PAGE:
Monday, August 7, 2017

Beachy Weekend

Orange Beach, AL
We all met in college.

Britton might tell you she didn't like me at first because I cut to the front of the line during freshman registration. Which is only partly true.

Amy might tell you I forced her out into the cold to search for a missing dog we heard about on the radio. Which is completely true.

Beth might tell you the first time we hung out we sat up talking for hours. Which is also totally true.

We all lived on the same floor in James Annex, each with different roommates. But we met by chance and decided to make our resident adviser crazy by shuffling three different rooms, affecting more than half a dozen people, a move hardly rivaled when it comes to NBA trades!

That was the Great Roommate Swap of 1995, celebrated with a snack of ding dongs and milk because that's all we had handy. I'm pretty sure someone's mother sent them to us in a care package. Probably Amy's.

More than two decades later, we still talk about that night and the countless adventures we've had since. The most recent, a beachy birthday weekend on the Gulf Coast.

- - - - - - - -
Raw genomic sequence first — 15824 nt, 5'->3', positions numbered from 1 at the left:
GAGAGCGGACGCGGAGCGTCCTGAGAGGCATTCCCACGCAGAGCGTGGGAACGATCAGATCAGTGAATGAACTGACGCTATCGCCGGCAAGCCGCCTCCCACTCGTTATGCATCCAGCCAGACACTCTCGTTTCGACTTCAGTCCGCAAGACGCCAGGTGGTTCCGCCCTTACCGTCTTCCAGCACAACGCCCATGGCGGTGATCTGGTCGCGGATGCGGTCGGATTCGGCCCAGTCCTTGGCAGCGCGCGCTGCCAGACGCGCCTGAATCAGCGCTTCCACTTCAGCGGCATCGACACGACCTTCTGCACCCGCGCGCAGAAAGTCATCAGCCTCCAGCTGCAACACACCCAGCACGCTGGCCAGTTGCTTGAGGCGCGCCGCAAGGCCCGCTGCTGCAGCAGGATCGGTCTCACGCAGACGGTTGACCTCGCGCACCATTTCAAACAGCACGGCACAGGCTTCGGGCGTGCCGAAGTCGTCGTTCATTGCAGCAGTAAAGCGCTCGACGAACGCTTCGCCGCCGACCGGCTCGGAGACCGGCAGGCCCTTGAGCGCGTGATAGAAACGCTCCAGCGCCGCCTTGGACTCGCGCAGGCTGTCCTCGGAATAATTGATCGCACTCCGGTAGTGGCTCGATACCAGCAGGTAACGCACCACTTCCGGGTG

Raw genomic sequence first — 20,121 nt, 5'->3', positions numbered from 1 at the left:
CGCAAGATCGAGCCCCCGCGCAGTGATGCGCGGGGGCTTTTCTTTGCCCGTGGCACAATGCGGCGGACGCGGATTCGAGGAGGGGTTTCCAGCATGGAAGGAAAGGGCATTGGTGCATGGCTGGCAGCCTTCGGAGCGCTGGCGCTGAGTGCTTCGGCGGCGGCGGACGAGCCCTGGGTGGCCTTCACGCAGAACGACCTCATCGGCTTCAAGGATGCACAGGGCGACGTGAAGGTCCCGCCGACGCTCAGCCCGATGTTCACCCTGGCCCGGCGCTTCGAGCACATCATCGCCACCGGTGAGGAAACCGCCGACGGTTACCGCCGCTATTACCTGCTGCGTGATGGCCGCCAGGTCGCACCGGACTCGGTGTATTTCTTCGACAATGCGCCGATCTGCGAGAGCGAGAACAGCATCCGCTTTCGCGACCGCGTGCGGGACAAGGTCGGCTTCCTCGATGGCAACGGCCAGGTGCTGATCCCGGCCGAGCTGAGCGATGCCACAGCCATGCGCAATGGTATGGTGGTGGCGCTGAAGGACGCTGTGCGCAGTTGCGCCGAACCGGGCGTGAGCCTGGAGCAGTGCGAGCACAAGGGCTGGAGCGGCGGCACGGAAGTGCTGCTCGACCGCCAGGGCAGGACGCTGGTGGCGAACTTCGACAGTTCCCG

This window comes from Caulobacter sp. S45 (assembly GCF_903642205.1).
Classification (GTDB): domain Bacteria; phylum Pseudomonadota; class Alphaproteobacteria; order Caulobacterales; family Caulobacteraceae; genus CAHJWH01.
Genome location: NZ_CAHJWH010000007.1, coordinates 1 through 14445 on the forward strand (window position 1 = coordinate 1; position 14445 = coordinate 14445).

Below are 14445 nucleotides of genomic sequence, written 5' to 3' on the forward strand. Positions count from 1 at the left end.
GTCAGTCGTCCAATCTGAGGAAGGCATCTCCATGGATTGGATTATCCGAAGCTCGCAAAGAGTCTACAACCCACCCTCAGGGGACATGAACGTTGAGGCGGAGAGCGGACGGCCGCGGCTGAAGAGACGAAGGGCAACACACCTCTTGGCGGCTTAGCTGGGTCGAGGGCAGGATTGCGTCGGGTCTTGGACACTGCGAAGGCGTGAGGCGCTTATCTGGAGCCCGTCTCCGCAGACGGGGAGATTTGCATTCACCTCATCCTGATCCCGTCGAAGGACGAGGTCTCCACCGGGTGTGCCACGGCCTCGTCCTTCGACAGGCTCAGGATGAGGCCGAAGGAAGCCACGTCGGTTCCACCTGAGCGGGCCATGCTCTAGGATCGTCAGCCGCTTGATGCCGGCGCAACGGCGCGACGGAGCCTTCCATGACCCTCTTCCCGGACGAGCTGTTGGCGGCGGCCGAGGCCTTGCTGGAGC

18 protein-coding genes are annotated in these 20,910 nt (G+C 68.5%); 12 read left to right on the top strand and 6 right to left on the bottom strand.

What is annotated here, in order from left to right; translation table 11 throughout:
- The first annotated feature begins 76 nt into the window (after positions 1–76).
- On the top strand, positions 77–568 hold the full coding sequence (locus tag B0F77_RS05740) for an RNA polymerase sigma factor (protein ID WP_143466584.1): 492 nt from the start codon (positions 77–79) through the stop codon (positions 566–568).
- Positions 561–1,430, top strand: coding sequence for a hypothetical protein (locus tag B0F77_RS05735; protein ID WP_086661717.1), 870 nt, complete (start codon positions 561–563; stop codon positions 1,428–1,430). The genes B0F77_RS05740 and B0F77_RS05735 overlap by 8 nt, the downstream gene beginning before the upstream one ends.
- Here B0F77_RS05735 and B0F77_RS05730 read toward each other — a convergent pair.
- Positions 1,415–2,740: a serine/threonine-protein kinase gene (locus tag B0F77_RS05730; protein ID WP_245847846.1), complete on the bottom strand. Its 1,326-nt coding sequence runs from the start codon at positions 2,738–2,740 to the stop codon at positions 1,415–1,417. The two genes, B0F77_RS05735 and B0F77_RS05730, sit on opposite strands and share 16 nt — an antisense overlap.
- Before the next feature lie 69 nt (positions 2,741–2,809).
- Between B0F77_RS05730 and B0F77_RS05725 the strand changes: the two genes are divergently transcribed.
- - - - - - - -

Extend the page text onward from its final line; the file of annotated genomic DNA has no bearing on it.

I caught a quick flight Friday to Pensacola where the girls picked me up and the relaxation began! Whenever I'm around them, my walls come down and we immediately drag out the old stories from college and continue the razzing that started 22 years ago.

Not even a little rain could dampen our time together. Lounging around, a dip in the ocean, fancy dinner, birthday cake, card games, even sweaty miniature golf, it was a short weekend that was big on good times and tons of laughs.

Now we're back to real life filled with work, kids and other obligations. But after the girls took me back to the airport and we hugged our goodbyes, it only took five minutes to get the text, "I miss you already!"

Thursday, July 20, 2017

History Lessons

Washington, D.C. is by far my favorite city in which to be a tourist.  So when I was invited to the capital last weekend, naturally I jumped at the chance. Even before I landed Friday afternoon, I knew I wanted to wander through the monuments at night!